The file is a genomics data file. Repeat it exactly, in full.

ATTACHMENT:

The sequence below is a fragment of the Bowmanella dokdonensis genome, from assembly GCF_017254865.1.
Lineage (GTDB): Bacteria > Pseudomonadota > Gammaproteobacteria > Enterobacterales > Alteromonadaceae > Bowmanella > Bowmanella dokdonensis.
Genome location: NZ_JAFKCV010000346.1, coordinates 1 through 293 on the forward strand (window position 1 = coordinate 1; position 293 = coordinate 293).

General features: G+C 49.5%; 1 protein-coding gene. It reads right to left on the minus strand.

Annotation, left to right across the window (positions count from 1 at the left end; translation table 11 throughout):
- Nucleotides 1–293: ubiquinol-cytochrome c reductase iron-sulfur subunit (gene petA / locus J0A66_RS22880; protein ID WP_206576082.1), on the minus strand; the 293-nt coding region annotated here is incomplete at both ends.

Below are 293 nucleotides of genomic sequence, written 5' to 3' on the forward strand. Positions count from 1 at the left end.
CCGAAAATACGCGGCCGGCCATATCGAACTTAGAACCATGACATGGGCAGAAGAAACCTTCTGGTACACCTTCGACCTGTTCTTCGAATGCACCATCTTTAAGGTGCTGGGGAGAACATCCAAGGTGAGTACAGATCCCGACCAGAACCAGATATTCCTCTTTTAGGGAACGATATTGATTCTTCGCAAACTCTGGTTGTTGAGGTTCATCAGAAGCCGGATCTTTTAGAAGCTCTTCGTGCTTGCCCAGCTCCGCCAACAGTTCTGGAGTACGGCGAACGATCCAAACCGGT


The sequence below is a fragment of the Bowmanella dokdonensis genome, from assembly GCF_017254865.1.
Lineage (GTDB): Bacteria > Pseudomonadota > Gammaproteobacteria > Enterobacterales > Alteromonadaceae > Bowmanella > Bowmanella dokdonensis.
Genome location: NZ_JAFKCV010000346.1, coordinates 1 through 293 on the forward strand (window position 1 = coordinate 1; position 293 = coordinate 293).

General features: G+C 49.5%; 1 protein-coding gene. It reads right to left on the minus strand.

Annotation, left to right across the window (positions count from 1 at the left end; translation table 11 throughout):
- Nucleotides 1–293: ubiquinol-cytochrome c reductase iron-sulfur subunit (gene petA / locus J0A66_RS22880; protein ID WP_206576082.1), on the minus strand; the 293-nt coding region annotated here is incomplete at both ends.

Below are 293 nucleotides of genomic sequence, written 5' to 3' on the forward strand. Positions count from 1 at the left end.
CCGAAAATACGCGGCCGGCCATATCGAACTTAGAACCATGACATGGGCAGAAGAAACCTTCTGGTACACCTTCGACCTGTTCTTCGAATGCACCATCTTTAAGGTGCTGGGGAGAACATCCAAGGTGAGTACAGATCCCGACCAGAACCAGATATTCCTCTTTTAGGGAACGATATTGATTCTTCGCAAACTCTGGTTGTTGAGGTTCATCAGAAGCCGGATCTTTTAGAAGCTCTTCGTGCTTGCCCAGCTCCGCCAACAGTTCTGGAGTACGGCGAACGATCCAAACCGGT